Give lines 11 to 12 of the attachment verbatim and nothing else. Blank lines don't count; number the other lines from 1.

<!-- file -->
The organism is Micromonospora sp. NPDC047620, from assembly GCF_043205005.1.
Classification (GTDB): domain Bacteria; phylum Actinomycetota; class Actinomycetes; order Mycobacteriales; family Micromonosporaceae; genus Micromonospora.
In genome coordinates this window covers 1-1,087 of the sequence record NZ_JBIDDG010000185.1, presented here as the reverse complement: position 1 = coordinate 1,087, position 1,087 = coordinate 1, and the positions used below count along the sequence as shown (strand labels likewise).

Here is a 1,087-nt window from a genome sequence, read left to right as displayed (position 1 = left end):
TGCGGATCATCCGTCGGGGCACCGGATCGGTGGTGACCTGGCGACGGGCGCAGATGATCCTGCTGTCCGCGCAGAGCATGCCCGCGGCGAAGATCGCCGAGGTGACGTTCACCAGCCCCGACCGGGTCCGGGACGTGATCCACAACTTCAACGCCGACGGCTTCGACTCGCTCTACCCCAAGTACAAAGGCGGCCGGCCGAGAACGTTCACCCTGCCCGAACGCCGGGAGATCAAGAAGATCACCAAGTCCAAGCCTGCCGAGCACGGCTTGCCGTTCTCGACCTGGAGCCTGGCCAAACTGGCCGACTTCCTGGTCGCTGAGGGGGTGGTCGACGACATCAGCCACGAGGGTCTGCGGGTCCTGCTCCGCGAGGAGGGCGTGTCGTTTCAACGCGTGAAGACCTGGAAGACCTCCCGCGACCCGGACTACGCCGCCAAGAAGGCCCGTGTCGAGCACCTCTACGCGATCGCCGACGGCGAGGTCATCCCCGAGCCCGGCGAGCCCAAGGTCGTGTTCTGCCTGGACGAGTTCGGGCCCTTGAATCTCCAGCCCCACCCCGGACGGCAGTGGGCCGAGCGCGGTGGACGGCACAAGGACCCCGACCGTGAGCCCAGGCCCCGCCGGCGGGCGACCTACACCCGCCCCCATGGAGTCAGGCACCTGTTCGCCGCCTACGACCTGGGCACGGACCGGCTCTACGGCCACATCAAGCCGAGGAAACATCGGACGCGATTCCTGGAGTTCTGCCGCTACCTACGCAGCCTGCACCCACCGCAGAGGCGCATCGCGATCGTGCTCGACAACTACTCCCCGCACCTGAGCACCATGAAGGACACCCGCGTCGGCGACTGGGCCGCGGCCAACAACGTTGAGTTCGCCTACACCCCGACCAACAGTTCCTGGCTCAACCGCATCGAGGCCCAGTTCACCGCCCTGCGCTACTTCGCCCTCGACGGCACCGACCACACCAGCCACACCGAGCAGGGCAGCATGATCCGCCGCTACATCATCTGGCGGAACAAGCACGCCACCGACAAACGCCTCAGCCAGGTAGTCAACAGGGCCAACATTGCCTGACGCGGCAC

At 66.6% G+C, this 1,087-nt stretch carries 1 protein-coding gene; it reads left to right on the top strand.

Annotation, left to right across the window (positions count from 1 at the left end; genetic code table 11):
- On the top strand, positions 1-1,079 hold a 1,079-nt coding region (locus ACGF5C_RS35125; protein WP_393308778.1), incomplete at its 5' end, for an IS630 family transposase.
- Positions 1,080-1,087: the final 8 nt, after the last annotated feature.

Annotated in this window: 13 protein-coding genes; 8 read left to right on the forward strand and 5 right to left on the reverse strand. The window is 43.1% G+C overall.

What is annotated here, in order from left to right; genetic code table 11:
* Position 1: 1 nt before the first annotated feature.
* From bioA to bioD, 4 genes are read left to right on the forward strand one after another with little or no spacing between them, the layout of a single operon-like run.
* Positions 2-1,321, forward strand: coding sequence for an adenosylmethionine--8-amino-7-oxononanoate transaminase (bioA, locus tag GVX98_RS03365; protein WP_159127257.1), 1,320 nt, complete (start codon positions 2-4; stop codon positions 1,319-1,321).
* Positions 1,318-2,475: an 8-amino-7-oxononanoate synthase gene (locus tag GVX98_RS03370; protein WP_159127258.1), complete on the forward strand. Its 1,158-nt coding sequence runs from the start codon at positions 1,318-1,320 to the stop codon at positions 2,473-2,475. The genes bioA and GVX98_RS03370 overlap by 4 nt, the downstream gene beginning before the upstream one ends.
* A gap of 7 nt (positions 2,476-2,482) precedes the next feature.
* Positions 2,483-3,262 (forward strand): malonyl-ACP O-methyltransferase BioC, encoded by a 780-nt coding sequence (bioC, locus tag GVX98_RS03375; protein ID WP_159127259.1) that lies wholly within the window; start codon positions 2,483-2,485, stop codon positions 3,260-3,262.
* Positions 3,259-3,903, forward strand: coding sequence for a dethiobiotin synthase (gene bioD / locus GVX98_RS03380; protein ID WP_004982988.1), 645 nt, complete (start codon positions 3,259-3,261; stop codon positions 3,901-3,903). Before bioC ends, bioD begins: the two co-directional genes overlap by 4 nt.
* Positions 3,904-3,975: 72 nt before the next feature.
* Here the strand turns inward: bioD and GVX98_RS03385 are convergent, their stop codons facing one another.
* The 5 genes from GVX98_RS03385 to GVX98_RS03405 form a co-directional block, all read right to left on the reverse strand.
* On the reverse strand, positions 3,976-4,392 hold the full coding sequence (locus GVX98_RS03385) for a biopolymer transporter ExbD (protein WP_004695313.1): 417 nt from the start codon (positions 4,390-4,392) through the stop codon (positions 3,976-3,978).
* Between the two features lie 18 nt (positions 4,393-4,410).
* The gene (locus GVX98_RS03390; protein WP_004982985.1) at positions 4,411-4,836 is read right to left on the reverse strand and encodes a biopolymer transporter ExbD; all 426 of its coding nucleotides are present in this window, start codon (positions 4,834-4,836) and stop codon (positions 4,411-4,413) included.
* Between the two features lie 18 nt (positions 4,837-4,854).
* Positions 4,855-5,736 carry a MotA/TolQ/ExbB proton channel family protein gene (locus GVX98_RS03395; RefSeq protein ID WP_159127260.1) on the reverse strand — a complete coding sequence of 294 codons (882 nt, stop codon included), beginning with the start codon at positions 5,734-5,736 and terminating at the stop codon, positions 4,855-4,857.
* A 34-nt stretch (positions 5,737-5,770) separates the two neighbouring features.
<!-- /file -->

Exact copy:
What is annotated here, in order from left to right; genetic code table 11:
* Position 1: 1 nt before the first annotated feature.